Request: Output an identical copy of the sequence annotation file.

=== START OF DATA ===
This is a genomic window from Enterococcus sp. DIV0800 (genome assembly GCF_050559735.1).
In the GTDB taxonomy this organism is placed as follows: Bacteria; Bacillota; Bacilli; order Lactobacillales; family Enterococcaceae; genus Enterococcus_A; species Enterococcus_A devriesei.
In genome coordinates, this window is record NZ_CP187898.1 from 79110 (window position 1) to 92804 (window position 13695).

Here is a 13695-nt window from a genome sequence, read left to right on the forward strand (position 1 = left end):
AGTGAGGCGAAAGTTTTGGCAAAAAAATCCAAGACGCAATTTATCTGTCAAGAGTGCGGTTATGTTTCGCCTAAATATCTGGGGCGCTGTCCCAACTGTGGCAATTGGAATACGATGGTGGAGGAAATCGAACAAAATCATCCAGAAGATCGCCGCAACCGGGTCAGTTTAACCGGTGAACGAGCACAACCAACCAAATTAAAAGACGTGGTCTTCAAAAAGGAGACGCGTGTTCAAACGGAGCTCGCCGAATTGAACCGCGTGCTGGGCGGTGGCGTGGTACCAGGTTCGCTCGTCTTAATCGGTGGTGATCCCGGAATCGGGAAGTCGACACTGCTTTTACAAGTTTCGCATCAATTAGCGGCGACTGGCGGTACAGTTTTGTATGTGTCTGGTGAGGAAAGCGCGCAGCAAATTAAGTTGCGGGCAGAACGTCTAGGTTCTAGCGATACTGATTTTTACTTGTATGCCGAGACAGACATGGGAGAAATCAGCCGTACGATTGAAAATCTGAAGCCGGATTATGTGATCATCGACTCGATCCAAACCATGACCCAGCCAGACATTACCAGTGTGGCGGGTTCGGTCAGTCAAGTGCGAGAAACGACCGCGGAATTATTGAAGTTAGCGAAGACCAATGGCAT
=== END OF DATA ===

This is a genomic window from Enterococcus sp. DIV0800 (genome assembly GCF_050559735.1).
In the GTDB taxonomy this organism is placed as follows: Bacteria; Bacillota; Bacilli; order Lactobacillales; family Enterococcaceae; genus Enterococcus_A; species Enterococcus_A devriesei.
In genome coordinates, this window is record NZ_CP187898.1 from 79110 (window position 1) to 92804 (window position 13695).

Here is a 13695-nt window from a genome sequence, read left to right on the forward strand (position 1 = left end):
AGTGAGGCGAAAGTTTTGGCAAAAAAATCCAAGACGCAATTTATCTGTCAAGAGTGCGGTTATGTTTCGCCTAAATATCTGGGGCGCTGTCCCAACTGTGGCAATTGGAATACGATGGTGGAGGAAATCGAACAAAATCATCCAGAAGATCGCCGCAACCGGGTCAGTTTAACCGGTGAACGAGCACAACCAACCAAATTAAAAGACGTGGTCTTCAAAAAGGAGACGCGTGTTCAAACGGAGCTCGCCGAATTGAACCGCGTGCTGGGCGGTGGCGTGGTACCAGGTTCGCTCGTCTTAATCGGTGGTGATCCCGGAATCGGGAAGTCGACACTGCTTTTACAAGTTTCGCATCAATTAGCGGCGACTGGCGGTACAGTTTTGTATGTGTCTGGTGAGGAAAGCGCGCAGCAAATTAAGTTGCGGGCAGAACGTCTAGGTTCTAGCGATACTGATTTTTACTTGTATGCCGAGACAGACATGGGAGAAATCAGCCGTACGATTGAAAATCTGAAGCCGGATTATGTGATCATCGACTCGATCCAAACCATGACCCAGCCAGACATTACCAGTGTGGCGGGTTCGGTCAGTCAAGTGCGAGAAACGACCGCGGAATTATTGAAGTTAGCGAAGACCAATGGCAT